at 1609 Oretha Castle Haley Boulevard
SoFAB has partnered with the New Orleans Public Library to make our Culinary Library the first public culinary library in the South. The Southern Food and Beverage (SoFab) Museum’s vast culinary literature collection will be available to the public in its very own branch of the New Orleans Public Library (NOPL). Located at 1609 O.C. Haley Blvd., the NOPL’s new branch will contain over 9,000 volumes of cookbooks, menus, recipes, archival documents and other literature pertaining to the food and food ways of the American South, all collected by the Southern Food and Beverage Museum. The non-circulating collection is scheduled to be open in 2013.
This partnership to create a library devoted to the culinary traditions and cultures of the South will take the city one step further in the development of the most advanced library system possible for the citizens of New Orleans. The branch will be available to all citizens, students and scholars. “SoFab and NOPL wish to create a resource center for both the serious scholar of culinary arts and the budding Southern home cook,” says Liz Williams, president of the Southern Food and Beverage Museum And Williams says that outside fundraising efforts are underway to complete and operate the facility. “No taxpayer dollars are being used for the project,” she says.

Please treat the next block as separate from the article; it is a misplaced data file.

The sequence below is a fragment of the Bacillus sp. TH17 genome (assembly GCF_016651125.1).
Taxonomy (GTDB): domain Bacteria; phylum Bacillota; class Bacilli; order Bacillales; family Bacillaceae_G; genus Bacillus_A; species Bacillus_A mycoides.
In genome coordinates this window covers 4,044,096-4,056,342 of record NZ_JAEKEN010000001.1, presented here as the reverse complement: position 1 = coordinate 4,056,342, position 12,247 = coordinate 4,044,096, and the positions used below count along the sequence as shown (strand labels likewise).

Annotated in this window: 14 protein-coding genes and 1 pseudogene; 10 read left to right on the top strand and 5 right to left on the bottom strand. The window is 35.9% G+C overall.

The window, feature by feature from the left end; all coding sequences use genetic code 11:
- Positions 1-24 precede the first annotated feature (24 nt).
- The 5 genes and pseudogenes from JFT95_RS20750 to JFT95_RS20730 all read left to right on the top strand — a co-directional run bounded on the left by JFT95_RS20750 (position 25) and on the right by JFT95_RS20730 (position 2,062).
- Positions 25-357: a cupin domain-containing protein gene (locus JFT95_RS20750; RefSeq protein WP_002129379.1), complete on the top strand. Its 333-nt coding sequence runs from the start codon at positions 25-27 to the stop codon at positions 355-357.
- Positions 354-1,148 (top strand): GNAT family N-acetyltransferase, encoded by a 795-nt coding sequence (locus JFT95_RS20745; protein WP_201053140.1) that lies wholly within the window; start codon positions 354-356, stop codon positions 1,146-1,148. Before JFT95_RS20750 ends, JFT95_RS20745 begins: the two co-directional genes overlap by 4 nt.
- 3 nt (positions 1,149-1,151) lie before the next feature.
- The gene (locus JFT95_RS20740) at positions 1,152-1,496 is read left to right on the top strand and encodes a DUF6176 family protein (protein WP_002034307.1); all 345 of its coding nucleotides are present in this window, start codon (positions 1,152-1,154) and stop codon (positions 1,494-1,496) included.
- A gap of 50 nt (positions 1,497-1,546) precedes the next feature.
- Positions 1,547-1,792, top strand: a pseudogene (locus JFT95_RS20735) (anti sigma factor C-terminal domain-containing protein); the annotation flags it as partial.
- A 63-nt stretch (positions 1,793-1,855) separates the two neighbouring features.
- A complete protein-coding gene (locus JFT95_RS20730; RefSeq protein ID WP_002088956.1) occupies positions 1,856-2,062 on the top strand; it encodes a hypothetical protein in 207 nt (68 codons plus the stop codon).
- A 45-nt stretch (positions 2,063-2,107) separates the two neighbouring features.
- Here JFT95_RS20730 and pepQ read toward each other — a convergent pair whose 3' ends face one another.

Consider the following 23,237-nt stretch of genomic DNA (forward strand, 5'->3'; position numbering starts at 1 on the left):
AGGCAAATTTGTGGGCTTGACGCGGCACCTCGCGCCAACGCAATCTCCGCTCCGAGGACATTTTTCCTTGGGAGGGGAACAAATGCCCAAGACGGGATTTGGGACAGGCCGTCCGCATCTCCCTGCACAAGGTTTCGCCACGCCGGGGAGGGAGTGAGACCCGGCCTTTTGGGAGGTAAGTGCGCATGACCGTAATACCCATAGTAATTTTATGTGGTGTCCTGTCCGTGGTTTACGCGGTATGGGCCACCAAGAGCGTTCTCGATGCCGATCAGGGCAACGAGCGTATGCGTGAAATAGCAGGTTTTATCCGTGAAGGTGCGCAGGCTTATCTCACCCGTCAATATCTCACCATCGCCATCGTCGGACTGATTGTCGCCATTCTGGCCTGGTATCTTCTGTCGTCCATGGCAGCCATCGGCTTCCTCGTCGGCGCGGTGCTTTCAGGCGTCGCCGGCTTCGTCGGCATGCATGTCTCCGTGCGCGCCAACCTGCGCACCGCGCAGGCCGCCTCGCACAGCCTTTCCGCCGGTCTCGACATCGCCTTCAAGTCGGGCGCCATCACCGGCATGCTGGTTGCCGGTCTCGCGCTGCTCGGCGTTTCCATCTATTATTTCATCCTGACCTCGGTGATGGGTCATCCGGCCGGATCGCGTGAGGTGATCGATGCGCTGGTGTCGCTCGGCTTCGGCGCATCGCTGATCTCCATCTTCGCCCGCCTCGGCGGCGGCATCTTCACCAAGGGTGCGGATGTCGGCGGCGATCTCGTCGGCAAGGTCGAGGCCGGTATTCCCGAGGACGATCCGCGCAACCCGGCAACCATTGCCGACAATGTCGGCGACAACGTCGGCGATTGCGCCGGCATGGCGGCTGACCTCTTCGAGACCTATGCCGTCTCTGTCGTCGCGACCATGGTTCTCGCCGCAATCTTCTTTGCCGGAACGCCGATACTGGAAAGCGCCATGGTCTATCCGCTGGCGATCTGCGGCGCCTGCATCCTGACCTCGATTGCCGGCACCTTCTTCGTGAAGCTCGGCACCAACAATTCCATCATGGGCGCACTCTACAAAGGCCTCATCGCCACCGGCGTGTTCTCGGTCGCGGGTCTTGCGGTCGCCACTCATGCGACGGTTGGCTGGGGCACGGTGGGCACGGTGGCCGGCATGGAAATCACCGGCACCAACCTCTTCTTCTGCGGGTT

Williams says the new collection will benefit students from around the region, including students from the Institute for the Study of Culinary Cultures at Dillard University, the culinary students at Delgado Community College, the Chef John Folse Culinary Institute at Nicholls State University, the Louisiana Culinary Institute, University of New Orleans, and Nunez Community College. “The SoFAB collection was created from tragedy,” she says. “The original collection of about 2,000 books, as well as the computer that held all of the collection information, was lost during Hurricane Katrina. We had to start all over again, and we did. We put out a call for help in recovering the drowned heritage, and the world responded. Over 9,000 volumes of culinary history, cookbooks and reference books came in to the SoFAB collection; so many that they overwhelmed the museum’s own space.”
Williams says the collection is important because food plays a central role in the life of the city. “This collection adds an intellectual component to the city’s food heritage. It represents the nourishment of the mind, as well as the body.” And, according to new library director, Charles Brown, “The SoFab Library also envisions creating a collection of children’s materials related to food, nutrition and the culinary arts.” Brown says once the collection is complete it will be the most comprehensive of its kind found anywhere in the country.
Please contact us if you want to donate any cookbooks, food books, or menus to the library.
We had Howard University volunteers in town for a few days, so we had them help us paint the outside of the building and plant trees! Many thanks to those incredible volunteers. They wrote a little bit about their experiences too here and here.